“Frank McCourt. The new owner of the Dodgers, and as it would happen, a Red Sox fan. Rather than believe that (Paul) DePodesta has some sort of magical stats, or that he’s gone off the deep end, I tend to think that McCourt, responding to seeing Lowe clinch all three postseason series, forced DePodesta to go out and get himself what McCourt believed to be a clutch pitcher. Maybe I’m reading too much into McCourt’s Red Sox fandom here, but it seems to make more sense than believing that Depodesta is either far smarter, or far stupider than the we had previously believed.”
That’s as good an explanation as I’ve heard.
Another theory about the Lowe signing is the one suggested by a reader named Chris:
“Have you ever considered that a guy who spent years in Oakland exploiting what advantages he has (in that case intellectual) over the other teams is simply doing the same thing in a different environment?? What advantage do the Dodgers have that other teams in the NL do not??? Money of course. These deals aren’t made in a vacuum, the Kris Benson deal set the stage for all sorts of overpaid pitchers this year. What the Mets did and what the Dodgers seem to be doing is setting the market higher than the other teams can bear. Do you not think that the Eric Milton deal has severely handicapped the Reds for three years. No single contract of Lowe’s type could do that to the Mets or Dodgers. Lowe’s deal will be held up as a standard next season for free agents and Arbitration cases. In both instances many teams will find themselves priced out of the market or worse giving in to the 10 million dollar mediocre pitcher and hopelessly cripple themselves.”
A grand conspiracy! I love it. The great thing about this theory is that it assumes heaps of logic where there does not really appear to be any. It implies that the Benson and Lowe signings appear to be so far out of line that there simply has to be a greater scheme at play. I wonder if the big market owners are truly that devious? Or clever? If they are that clever, that’s pretty impressive. Basically, what they would be doing is signing players who might actually hurt the team in the hopes that it will price good players out of the market for poorer clubs. This must be done without alienating fans. It’s a tough juggling act but a neat one to pull off if it can be done.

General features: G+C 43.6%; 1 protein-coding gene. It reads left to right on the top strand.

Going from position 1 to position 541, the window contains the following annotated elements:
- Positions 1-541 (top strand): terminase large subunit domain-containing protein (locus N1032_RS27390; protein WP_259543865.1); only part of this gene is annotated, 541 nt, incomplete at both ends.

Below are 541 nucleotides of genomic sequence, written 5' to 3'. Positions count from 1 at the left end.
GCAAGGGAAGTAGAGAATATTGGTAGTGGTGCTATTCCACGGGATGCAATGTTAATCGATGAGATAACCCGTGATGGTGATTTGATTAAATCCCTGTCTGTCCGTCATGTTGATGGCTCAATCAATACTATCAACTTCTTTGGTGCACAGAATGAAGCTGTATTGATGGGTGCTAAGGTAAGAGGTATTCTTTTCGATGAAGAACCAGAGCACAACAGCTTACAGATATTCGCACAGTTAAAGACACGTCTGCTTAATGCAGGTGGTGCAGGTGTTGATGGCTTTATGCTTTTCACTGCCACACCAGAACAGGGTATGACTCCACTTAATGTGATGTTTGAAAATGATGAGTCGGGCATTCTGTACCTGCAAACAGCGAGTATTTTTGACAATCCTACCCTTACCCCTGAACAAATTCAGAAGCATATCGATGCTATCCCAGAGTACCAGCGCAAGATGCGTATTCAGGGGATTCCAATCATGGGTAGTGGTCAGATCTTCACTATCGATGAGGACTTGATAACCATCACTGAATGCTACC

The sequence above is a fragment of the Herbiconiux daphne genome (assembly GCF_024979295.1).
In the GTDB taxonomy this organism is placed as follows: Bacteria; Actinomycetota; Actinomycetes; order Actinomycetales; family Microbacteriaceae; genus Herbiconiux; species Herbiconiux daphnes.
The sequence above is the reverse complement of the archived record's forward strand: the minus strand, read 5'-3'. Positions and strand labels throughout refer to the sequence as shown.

Reader Brien Aronov wrote in with this:
“I’m curious as to your thoughts on the Yanks being listed at winning the AL title (not the AL East mind you, the league pennant) at -105. Surely with the variance in the possible rotation performance (possibly fragile, but possibly great) this is sheer lunacy, right?”
One thing we often forget about odds is that they are not set as a means of predicting the future, but as a way to entice people to take the money they had earmarked for their baby’s kidney operation and make a bet with it instead. This is especially true with New York teams and some of the other franchises with especially large followings, because the lines can be manipulated to entice large numbers of people who might be prone to bet with their hearts. Bookmakers aren’t out to impress you with their abilities at knowing how things will come out, they are out to lure you into keeping them in business. They are especially savvy people, so if they set the Yankee line at -105, it’s because they are trying to get the vast Yankee diaspora to plunge on their favorite team. Remember, too, that this line is for the pennant–not the division. The line writers are smart enough to know what BP readers understand–anything can happen in the playoffs and the odds of the Yankees surviving to the World Series are greatly reduced by chance. If things go wrong in the postseason–as they did in 2002 and 2004–then all the money thrown down at -105 becomes the property of the house.